You’ve just stepped out of the movie theater having watched the summer’s blockbuster and are blown away. Your chest is pounding, your head is reeling. For the past 2+ hours you were completely immersed, enveloped in every sight and every sound of the film, all perfectly orchestrated to put you at the center of the action. So, aside from being a large-scale commercial theater and having the volume cranked up, how did they do it and, better yet, how can you replicate this immersive experience in your home theater?

While you might have been drawn into the action through its stunning image quality, seeing details previously unseen, the same holds true for the audio. Whether DTS:X technology, Auro 3D or Dolby Atmos, 3D sound systems are bringing a new dimension to movies, gaming, television and music by adding a multi-dimensional level of realism.

The evolution of immersive audio

Listen for a moment to all the sounds surrounding you: a curtain blowing in the breeze of an open window, a car whizzing by, a text alert on your phone. You can visualize the exact location of each. For a movie or game to simulate this real-life experience, it must recreate the same 3D experience.  Having made a comeback in 1976 with the introduction of Dolby Stereo, surround sound systems ushered in a new era for audio. In 1977 popularity exploded with the release of Star Wars and its engaging rear-channel effects. The early ‘90’s brought us 5.1 surround systems and who can forget closing out the millennium with the famous Matrix Lobby shootout in 5.1 HDR? 7.1 surround brought audio to the rear of the room and by 2004 technology had gained such precision that we watched in awe as the blind dancer in House of Flying Daggers meticulously replicated the strike of each surrounding drum with her scarves. And do you remember the endless anticipation of watching the Star Ship Enterprise navigate to the space dock in 2009 or being charmed as Wall-E catapulted himself through space using a fire extinguisher? Audio places a dimension to the event.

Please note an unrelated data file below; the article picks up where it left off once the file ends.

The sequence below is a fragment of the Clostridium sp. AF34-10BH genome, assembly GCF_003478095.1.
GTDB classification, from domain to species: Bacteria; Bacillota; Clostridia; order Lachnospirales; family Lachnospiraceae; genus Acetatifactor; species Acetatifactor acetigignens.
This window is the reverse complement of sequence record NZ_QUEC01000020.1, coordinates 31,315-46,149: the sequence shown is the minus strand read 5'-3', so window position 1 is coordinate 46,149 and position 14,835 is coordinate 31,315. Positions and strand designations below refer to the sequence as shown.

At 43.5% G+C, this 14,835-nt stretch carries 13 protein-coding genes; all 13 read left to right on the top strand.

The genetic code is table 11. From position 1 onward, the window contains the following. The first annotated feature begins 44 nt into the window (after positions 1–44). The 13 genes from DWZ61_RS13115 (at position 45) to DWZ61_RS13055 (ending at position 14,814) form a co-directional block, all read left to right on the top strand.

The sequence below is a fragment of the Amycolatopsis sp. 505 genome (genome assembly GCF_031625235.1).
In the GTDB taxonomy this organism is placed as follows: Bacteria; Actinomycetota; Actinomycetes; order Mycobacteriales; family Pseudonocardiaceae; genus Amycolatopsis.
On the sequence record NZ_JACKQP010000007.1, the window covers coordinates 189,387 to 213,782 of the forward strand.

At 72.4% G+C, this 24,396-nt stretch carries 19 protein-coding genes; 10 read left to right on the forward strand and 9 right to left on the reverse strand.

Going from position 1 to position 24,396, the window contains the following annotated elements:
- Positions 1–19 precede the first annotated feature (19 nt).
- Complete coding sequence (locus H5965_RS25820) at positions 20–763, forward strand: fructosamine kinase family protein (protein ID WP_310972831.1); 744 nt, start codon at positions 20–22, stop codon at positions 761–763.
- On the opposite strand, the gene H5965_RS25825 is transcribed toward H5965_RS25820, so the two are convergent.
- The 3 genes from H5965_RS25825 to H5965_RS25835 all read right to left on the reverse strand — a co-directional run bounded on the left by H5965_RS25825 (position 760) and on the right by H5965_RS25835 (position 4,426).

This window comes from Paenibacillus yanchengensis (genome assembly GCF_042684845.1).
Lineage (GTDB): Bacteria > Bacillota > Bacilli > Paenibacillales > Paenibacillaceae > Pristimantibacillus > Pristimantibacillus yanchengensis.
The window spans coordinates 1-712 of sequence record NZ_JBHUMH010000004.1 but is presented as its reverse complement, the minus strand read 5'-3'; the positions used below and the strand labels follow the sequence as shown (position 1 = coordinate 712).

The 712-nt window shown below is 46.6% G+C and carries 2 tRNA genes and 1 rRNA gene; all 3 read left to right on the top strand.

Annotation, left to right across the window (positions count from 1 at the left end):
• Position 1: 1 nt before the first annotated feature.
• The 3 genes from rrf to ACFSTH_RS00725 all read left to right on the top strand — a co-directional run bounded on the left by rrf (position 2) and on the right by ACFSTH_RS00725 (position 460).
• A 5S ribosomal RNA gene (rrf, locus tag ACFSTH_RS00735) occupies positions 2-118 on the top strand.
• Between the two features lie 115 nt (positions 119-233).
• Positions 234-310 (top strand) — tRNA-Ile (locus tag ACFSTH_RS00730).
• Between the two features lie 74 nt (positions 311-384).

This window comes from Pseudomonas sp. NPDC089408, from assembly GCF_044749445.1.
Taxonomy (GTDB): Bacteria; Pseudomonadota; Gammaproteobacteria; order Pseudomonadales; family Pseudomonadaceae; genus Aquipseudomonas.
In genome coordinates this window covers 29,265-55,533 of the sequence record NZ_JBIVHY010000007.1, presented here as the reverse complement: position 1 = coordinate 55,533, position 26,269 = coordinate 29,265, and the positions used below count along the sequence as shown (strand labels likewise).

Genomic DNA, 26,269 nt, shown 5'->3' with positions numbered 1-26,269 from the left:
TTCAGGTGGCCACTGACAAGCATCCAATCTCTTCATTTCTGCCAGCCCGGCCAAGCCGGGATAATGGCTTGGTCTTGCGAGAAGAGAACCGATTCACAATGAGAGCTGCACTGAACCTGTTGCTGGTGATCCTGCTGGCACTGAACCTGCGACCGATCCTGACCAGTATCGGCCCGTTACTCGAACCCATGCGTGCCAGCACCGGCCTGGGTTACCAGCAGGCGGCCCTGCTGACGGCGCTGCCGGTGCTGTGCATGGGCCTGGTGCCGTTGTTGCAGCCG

In the center of it all

There are distinct differences between DTS and Dolby Atmos technologies, but each accomplishes an immersive audio experience by routing sounds to the exact spots from which they originate.  DTS:X adds a height element to a surround sound system which improves sound accuracy. Without the need for additional speakers, and regardless of the channel assignment or speaker placement, a compatible receiver can interpret and isolate an object’s location on-the-go and direct its movement and volume.

With Dolby Atmos however, this is done using 64 speakers in a commercial movie theater! To replicate that experience in your home theater requires only 14. Essentially, Dolby Atmos avoids the constraints of sounds being routed to specific channels. Instead, they are routed to particular speakers.  Here’s how it works: Dlby Atmos Demo Sound Test.

Legendary performance

The sensational movie “Bohemian Rhapsody” took full advantage of the Atmos technology. In addition to a stunning 4K image, the film provides a number of scenes showcasing Dolby Atmos on its UltraHD Blu-ray. The clearly defined sounds take you in and out of a recording studio and have you immersed in the 1985 Live Aid concert singing “We are the Champions.”

According to Dolby, manufacturers can embed Atmos in both hardware and software, so that your game console, laptop, soundbar and even your smartphone, can support the technology. Are you ready to make immersive audio part of your home theater? Call La Scala for a demo or in-home consultation and we’ll make your theater legendary!

Additional Resources:

Dolby Atmos Explained: What It Is, How It Works and Where to Get It

Surround Sound – The Audio Side of Home Theater

Top 10 Most Cliché Home Theater Demos

What is Dolby Atmos? All you need to know

The Immersive Audio You’ve Never Heard that could Revolutionize Virtual Reality

The History of Surround Sound